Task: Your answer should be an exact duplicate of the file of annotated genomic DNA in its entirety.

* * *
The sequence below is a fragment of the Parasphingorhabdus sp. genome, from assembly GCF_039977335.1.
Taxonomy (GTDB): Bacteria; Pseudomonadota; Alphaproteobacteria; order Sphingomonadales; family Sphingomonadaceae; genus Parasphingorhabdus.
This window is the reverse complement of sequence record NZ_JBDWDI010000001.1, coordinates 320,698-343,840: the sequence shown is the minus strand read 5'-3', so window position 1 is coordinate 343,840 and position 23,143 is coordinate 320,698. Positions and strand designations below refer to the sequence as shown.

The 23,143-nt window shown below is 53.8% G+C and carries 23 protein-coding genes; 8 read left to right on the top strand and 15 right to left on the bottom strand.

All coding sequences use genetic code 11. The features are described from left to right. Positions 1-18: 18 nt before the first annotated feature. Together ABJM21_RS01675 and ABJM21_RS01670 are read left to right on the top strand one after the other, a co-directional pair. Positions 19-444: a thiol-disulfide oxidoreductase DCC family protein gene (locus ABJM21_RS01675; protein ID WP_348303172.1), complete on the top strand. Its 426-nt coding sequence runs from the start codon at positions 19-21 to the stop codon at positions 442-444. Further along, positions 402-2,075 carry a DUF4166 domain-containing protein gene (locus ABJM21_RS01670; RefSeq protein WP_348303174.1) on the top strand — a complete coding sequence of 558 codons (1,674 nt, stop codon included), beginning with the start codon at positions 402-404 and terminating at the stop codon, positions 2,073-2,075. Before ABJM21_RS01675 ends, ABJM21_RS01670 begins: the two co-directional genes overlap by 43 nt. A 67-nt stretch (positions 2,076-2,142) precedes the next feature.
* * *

The sequence below is a fragment of the Parasphingorhabdus sp. genome, from assembly GCF_039977335.1.
Taxonomy (GTDB): Bacteria; Pseudomonadota; Alphaproteobacteria; order Sphingomonadales; family Sphingomonadaceae; genus Parasphingorhabdus.
This window is the reverse complement of sequence record NZ_JBDWDI010000001.1, coordinates 320,698-343,840: the sequence shown is the minus strand read 5'-3', so window position 1 is coordinate 343,840 and position 23,143 is coordinate 320,698. Positions and strand designations below refer to the sequence as shown.

The 23,143-nt window shown below is 53.8% G+C and carries 23 protein-coding genes; 8 read left to right on the top strand and 15 right to left on the bottom strand.

All coding sequences use genetic code 11. The features are described from left to right. Positions 1-18: 18 nt before the first annotated feature. Together ABJM21_RS01675 and ABJM21_RS01670 are read left to right on the top strand one after the other, a co-directional pair. Positions 19-444: a thiol-disulfide oxidoreductase DCC family protein gene (locus ABJM21_RS01675; protein ID WP_348303172.1), complete on the top strand. Its 426-nt coding sequence runs from the start codon at positions 19-21 to the stop codon at positions 442-444. Further along, positions 402-2,075 carry a DUF4166 domain-containing protein gene (locus ABJM21_RS01670; RefSeq protein WP_348303174.1) on the top strand — a complete coding sequence of 558 codons (1,674 nt, stop codon included), beginning with the start codon at positions 402-404 and terminating at the stop codon, positions 2,073-2,075. Before ABJM21_RS01675 ends, ABJM21_RS01670 begins: the two co-directional genes overlap by 43 nt. A 67-nt stretch (positions 2,076-2,142) precedes the next feature.